A federal judge says Gov. Brian Kemp must answer some questions about his time as Georgia's top elections official as part of a wide-ranging lawsuit challenging how elections are administered.
Caption
A federal judge says Gov. Brian Kemp must answer some questions about his time as Georgia's top elections official as part of a wide-ranging lawsuit challenging how elections are administered.

A federal judge says Gov. Brian Kemp must answer some questions about his time as Georgia's top elections official as part of a wide-ranging lawsuit challenging how elections are administered.

U.S. District Court Judge Steve Jones ruled last week that the governor will need to answer two hours' worth of questions about comments he made about increasing minority voter turnout and his actions as chair of the State Election Board.

RELATED: Here's The Court Order Allowing Fair Fight's Voting Lawsuit To Continue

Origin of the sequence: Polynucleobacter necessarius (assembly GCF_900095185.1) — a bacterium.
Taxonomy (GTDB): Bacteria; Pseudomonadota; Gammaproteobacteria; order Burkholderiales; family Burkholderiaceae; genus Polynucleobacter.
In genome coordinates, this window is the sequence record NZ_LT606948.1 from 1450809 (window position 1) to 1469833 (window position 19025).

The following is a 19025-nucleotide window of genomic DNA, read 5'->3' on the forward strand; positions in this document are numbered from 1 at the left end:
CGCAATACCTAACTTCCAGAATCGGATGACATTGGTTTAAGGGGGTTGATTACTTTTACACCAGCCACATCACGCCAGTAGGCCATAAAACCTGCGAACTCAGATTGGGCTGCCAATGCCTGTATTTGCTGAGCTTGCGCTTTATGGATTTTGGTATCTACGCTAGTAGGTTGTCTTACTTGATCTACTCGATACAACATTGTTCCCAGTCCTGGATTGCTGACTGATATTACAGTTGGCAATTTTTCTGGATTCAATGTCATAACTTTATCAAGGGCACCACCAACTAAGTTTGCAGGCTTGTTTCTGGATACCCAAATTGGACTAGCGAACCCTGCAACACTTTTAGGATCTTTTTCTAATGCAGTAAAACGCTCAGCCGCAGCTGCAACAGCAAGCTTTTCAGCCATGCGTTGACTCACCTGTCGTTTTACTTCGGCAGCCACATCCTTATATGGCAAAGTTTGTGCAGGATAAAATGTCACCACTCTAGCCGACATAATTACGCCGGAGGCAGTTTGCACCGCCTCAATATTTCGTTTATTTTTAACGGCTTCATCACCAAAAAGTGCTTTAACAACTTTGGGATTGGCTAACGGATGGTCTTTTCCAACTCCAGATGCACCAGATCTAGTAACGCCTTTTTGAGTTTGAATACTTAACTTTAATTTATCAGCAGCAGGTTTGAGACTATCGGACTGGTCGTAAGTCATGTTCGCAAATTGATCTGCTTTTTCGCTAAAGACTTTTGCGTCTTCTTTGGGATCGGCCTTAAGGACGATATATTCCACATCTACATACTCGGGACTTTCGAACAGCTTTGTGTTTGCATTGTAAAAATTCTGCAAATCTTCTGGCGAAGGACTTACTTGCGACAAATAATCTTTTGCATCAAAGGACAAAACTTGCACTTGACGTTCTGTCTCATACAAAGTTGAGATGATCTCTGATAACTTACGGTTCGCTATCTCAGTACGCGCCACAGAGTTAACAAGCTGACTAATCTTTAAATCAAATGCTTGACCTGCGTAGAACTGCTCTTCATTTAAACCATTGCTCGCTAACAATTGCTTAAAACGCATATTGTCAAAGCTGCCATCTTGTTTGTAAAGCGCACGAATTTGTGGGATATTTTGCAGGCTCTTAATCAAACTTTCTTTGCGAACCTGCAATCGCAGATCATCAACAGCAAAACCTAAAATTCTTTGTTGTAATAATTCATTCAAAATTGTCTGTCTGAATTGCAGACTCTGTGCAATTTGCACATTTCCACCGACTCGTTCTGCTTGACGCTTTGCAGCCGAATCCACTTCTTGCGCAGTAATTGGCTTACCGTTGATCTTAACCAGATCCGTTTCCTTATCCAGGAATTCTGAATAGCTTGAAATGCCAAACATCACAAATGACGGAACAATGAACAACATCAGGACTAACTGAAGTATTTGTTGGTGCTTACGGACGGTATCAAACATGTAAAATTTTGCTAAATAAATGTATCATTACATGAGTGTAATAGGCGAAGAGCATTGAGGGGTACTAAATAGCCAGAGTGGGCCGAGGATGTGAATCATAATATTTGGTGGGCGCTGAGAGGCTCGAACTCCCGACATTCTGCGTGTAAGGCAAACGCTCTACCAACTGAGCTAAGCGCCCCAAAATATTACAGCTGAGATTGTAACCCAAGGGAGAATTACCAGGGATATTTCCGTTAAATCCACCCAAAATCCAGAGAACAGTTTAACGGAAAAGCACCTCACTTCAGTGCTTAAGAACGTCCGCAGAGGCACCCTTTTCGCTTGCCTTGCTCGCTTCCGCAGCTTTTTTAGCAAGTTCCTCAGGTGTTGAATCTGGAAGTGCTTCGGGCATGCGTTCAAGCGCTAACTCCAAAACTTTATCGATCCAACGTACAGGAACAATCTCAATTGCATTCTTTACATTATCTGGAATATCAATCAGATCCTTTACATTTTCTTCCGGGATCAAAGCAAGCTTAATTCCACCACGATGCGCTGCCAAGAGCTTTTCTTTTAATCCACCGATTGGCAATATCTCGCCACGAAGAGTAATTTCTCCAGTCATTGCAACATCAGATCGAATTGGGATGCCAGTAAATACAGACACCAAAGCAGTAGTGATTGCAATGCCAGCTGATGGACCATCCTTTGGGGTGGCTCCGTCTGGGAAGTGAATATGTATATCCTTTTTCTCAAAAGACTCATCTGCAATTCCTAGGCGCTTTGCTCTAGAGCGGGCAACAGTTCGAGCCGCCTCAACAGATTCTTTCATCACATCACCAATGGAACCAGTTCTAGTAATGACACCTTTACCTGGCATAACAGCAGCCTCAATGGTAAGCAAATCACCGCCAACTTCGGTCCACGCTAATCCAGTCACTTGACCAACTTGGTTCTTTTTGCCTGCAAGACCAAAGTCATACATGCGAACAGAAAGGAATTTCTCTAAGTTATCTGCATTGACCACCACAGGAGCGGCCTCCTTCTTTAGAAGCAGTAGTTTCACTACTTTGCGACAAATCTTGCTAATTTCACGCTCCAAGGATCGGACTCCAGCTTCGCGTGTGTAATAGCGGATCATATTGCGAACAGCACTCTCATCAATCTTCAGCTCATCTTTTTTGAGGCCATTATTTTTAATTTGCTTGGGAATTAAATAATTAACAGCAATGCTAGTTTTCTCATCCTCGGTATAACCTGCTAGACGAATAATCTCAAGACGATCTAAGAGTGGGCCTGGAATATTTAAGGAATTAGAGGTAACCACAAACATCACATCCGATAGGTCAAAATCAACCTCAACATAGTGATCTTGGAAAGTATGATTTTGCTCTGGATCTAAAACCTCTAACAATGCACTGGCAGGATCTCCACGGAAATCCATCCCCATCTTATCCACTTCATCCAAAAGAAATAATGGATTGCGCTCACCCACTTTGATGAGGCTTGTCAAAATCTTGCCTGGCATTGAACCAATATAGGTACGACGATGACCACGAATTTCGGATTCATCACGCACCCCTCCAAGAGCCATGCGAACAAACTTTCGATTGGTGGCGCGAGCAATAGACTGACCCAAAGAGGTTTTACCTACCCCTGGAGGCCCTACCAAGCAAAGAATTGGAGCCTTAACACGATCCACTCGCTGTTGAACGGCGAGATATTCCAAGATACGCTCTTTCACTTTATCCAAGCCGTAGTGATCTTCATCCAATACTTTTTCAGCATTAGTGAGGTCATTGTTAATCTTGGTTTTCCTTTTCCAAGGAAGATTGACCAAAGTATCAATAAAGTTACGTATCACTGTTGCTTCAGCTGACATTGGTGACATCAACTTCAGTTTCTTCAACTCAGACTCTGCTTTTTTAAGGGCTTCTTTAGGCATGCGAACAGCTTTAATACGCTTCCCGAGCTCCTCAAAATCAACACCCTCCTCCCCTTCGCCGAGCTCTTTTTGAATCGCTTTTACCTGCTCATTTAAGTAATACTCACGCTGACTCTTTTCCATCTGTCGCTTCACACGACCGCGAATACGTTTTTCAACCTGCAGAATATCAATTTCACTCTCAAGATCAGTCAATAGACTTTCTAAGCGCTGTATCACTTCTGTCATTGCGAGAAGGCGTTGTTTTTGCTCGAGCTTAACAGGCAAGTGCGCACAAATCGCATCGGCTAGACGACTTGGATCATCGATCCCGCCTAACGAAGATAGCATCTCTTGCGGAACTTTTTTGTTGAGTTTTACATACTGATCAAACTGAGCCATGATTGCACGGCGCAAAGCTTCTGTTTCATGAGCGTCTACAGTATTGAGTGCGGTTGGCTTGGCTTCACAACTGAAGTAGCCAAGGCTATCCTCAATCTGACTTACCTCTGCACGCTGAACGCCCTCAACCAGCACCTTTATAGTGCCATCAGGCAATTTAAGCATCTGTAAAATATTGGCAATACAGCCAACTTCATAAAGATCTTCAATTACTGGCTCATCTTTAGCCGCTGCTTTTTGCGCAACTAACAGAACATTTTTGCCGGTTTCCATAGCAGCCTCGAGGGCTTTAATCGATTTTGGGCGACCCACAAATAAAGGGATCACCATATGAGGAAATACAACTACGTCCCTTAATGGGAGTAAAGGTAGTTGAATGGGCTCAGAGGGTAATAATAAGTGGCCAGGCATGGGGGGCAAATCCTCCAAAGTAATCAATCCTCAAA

The lawsuit, filed by Kemp's gubernatorial rival Stacey Abrams' Fair Fight and other groups, seeks to reform the state's election system after a contentious 2018 election that saw problems at the polls, allegations of voter suppression and increased scrutiny over outdated voting machines.

The plaintiffs sought to depose Kemp and current Republican Secretary of State Brad Raffensperger. 

Jones denied the requests to ask Kemp about the so-called "exact match" voter registration policy, polling place closures, voter list maintenance, his "hands-off approach" to local election officials and "failure to alert local election officials to expected high turnout for the 2018 elections." 

However, "only then-Secretary Kemp can explain what he actually meant" when he made a statement in 2014 expressing concern about Democrats "registering all these minority voters" and how Republicans needed to do the same, Jones said. And for questions about the SEB's process and decision making, the judge said that Kemp is the only one that can answer questions about his role as chair of the board.

The plaintiffs will not be able to depose Raffensperger for now, as Jones ruled that state elections director Chris Harvey's "vast knowledge of the state's election policies, procedures and activities" could adequately answer any questions.

Kemp has until Jan. 10, 2020, to sit down for the interview, which may be no longer than two hours and can only touch on the three requests approved by the judge.